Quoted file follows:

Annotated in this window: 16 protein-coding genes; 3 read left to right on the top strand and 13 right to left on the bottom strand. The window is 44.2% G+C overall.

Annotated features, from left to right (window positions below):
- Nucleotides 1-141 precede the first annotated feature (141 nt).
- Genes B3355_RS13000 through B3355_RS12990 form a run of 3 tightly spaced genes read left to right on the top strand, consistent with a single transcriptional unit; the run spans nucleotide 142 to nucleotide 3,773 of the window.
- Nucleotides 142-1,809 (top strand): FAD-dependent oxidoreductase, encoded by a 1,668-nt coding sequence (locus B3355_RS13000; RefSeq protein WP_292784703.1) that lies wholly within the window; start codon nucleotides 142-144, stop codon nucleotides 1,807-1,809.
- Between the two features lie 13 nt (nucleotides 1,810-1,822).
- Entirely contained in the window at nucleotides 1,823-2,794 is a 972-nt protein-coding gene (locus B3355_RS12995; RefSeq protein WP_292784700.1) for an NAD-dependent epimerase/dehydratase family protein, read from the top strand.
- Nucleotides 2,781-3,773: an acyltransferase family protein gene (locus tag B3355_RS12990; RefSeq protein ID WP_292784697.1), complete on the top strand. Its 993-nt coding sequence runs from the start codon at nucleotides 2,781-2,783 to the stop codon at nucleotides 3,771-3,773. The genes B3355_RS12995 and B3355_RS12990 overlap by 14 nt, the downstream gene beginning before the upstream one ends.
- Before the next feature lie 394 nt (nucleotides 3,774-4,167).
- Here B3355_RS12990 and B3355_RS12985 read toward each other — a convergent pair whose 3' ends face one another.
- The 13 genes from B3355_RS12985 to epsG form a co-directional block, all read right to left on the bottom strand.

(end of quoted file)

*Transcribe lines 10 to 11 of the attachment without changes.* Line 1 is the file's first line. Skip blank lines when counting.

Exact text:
- Here B3355_RS12990 and B3355_RS12985 read toward each other — a convergent pair whose 3' ends face one another.
- The 13 genes from B3355_RS12985 to epsG form a co-directional block, all read right to left on the bottom strand.